When speculation runs into facts, sparks can fly. Speculators have pushed stocks lower on fears of a double-dip recession and a global financial crisis triggered by a default in Greece. But the hard numbers from Federal Express (NYSE: FDX) earnings recently tell a different story.
In the midst of all the worry, investors received a dose of good news this week from Federal Express earnings. FDX reported results that beat expectations. In addition FedEx provided very strong guidance for the future showing no signs of weakness from a weak economy or higher inflation.
For those interested in making money during forthcoming earnings season, the news at FedEx is extremely bullish for stocks in any number of sectors.
In particular look for airline stocks like Delta (NYSE: DAL) and American Airlines (NYSE: AMR). Those stocks have been depressed on worries about oil prices eating profits – something that clearly did not impact Federal Express.
What about the steel industry? Stocks in the group have been pushed lower thanks to worries about a double-dip recession impacting demand. Schnitzer Steel (NASDAQ:SCHN), U.S. Steel (NYSE:X) and AK Steel (NYSE:AKS) are three names that are lower, but are likely to surprise the market with strong results.
Even better for market participants was FedEx’s mid-range guidance for annual profits was $6.60 per share was higher than Wall Street consensus estimates.
As for Federal Express, the overnight shipping company is an important cog in the global economy. Its results not only provide an indication on the health of business around the world, but being a shipping company reliant on fuel will tell us about the possible effects of rising crude prices.
FedEx CEO acknowledged these issues in telling analysts, “There’s no question we went through a brief soft patch”. Despite the challenges the company posted a profit of $1.75 per share, three cents per share better than consensus estimates of $1.72 per share.
I cannot overemphasize how important this news from Federal Express is in terms of setting the tone heading towards earnings season. Values in the market are ultimately determined by discounting future profits. When presented with actual results, prices will tend to firm.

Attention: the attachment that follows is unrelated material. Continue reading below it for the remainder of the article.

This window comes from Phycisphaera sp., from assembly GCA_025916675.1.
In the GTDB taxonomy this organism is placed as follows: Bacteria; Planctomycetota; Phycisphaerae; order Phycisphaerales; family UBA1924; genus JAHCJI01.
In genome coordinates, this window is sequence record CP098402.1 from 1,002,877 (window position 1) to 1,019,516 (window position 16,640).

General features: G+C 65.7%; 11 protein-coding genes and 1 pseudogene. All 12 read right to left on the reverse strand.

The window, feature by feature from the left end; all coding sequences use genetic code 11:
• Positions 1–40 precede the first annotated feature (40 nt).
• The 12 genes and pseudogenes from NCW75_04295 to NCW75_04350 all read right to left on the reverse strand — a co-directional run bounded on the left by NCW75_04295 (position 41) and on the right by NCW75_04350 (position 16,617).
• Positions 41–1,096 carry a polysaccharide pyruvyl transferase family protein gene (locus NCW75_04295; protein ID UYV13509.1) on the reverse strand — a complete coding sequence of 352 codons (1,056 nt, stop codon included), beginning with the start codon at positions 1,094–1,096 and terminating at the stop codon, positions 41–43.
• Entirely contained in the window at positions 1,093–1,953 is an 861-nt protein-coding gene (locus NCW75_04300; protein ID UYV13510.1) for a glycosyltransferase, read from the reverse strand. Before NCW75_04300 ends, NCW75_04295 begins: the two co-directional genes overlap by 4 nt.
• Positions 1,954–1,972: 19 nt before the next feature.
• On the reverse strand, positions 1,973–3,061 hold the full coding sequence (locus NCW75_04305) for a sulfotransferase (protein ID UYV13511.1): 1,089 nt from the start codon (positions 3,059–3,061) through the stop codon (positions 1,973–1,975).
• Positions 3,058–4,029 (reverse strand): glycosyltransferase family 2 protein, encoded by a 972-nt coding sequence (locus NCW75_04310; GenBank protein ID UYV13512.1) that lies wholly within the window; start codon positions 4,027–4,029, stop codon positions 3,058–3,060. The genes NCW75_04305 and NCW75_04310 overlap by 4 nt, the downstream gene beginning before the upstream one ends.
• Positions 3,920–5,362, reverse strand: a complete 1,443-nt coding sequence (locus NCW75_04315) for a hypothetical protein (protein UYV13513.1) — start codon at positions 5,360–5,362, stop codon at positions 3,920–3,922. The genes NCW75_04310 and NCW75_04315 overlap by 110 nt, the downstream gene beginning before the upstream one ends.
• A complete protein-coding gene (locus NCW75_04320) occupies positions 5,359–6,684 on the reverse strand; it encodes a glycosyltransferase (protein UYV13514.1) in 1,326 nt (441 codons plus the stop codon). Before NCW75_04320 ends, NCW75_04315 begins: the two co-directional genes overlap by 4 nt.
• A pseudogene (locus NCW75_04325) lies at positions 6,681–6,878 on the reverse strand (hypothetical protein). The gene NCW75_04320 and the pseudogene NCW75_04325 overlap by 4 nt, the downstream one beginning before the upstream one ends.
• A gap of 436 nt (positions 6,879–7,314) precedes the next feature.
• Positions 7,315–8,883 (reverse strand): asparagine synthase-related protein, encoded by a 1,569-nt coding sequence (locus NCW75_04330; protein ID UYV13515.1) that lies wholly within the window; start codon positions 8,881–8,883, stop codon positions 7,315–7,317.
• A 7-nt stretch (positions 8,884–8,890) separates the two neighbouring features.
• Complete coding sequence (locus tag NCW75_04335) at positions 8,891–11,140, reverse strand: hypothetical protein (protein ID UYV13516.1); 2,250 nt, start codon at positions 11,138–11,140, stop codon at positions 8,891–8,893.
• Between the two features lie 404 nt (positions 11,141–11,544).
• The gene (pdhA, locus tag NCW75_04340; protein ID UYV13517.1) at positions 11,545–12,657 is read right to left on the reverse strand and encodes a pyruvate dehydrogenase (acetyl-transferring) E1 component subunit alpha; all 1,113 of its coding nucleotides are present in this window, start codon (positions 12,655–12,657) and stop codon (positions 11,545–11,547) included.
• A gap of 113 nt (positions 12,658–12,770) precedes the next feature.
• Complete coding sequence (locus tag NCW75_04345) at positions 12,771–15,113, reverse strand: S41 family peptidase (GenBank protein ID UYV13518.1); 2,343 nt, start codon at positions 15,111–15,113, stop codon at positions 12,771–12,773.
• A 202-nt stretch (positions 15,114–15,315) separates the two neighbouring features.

If operating results are strong within a market that is weak, stocks will naturally adjust upwards. It is very difficult to remain bearish on speculation when the facts simply do not support the argument. Even if the downtrend is temporary, the market will get a boost if results are better than expected.
In the previous quarter both Delta Airlines and AK Steel reported results that beat analyst estimates. Immediately after Delta reported strong results shares moved 10% higher. In subsequent days buying continued, and in less than a week Delta had gained 20%. Today, shares are trading for half that gain as the fear trade returned.
AK Steel had a similar experience. It beat estimates by reporting a profit of 8 cents per share when the market was expecting a loss of a penny per share. The stock jumped nearly 6% after the report. Where do shares trade today? Investors have kindly rewarded AK Steel with a 10% discount to where shares were trading prior to strong earnings results.
Historically when sentiment is this poor, the contrarian view wins out. As we head to earnings season, traders interested in making a quick buck can trade on this fear based and inefficient pricing. When actual results hit the moves can be powerful.
Federal Express shares were up nicely after its report and held gains the following day – a day when stocks were very weak.
As of this writing, Jaime Dlugosch did not own a position in any of the stocks named here.